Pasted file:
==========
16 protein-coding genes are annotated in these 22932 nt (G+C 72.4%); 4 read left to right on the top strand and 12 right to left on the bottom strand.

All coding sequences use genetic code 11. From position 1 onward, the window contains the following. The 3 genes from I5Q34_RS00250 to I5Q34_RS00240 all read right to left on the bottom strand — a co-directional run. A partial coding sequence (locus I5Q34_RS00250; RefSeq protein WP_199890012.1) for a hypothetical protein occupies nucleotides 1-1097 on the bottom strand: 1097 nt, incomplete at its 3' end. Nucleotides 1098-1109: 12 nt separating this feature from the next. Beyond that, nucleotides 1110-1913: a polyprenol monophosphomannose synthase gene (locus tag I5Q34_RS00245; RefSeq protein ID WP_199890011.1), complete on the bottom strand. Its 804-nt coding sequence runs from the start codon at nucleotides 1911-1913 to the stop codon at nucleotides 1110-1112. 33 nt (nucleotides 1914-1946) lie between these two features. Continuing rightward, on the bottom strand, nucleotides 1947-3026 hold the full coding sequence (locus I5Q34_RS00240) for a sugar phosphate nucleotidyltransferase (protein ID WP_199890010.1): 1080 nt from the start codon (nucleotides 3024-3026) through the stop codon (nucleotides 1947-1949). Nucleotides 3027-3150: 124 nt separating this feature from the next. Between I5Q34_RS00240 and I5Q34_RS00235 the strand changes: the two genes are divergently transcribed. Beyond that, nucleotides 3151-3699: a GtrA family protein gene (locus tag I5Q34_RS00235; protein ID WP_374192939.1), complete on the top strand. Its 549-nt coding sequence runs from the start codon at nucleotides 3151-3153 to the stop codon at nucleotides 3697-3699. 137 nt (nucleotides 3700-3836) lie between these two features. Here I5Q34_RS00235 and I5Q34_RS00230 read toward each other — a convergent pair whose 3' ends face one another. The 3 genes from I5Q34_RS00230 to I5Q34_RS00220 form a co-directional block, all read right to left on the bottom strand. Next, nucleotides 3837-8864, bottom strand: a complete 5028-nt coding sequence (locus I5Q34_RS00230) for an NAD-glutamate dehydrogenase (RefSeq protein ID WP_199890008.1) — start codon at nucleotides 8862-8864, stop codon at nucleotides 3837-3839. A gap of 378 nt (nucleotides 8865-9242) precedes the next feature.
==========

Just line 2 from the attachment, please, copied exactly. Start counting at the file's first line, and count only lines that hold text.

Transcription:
All coding sequences use genetic code 11. From position 1 onward, the window contains the following. The 3 genes from I5Q34_RS00250 to I5Q34_RS00240 all read right to left on the bottom strand — a co-directional run. A partial coding sequence (locus I5Q34_RS00250; RefSeq protein WP_199890012.1) for a hypothetical protein occupies nucleotides 1-1097 on the bottom strand: 1097 nt, incomplete at its 3' end. Nucleotides 1098-1109: 12 nt separating this feature from the next. Beyond that, nucleotides 1110-1913: a polyprenol monophosphomannose synthase gene (locus tag I5Q34_RS00245; RefSeq protein ID WP_199890011.1), complete on the bottom strand. Its 804-nt coding sequence runs from the start codon at nucleotides 1911-1913 to the stop codon at nucleotides 1110-1112. 33 nt (nucleotides 1914-1946) lie between these two features. Continuing rightward, on the bottom strand, nucleotides 1947-3026 hold the full coding sequence (locus I5Q34_RS00240) for a sugar phosphate nucleotidyltransferase (protein ID WP_199890010.1): 1080 nt from the start codon (nucleotides 3024-3026) through the stop codon (nucleotides 1947-1949). Nucleotides 3027-3150: 124 nt separating this feature from the next. Between I5Q34_RS00240 and I5Q34_RS00235 the strand changes: the two genes are divergently transcribed. Beyond that, nucleotides 3151-3699: a GtrA family protein gene (locus tag I5Q34_RS00235; protein ID WP_374192939.1), complete on the top strand. Its 549-nt coding sequence runs from the start codon at nucleotides 3151-3153 to the stop codon at nucleotides 3697-3699. 137 nt (nucleotides 3700-3836) lie between these two features. Here I5Q34_RS00235 and I5Q34_RS00230 read toward each other — a convergent pair whose 3' ends face one another. The 3 genes from I5Q34_RS00230 to I5Q34_RS00220 form a co-directional block, all read right to left on the bottom strand. Next, nucleotides 3837-8864, bottom strand: a complete 5028-nt coding sequence (locus I5Q34_RS00230) for an NAD-glutamate dehydrogenase (RefSeq protein ID WP_199890008.1) — start codon at nucleotides 8862-8864, stop codon at nucleotides 3837-3839. A gap of 378 nt (nucleotides 8865-9242) precedes the next feature.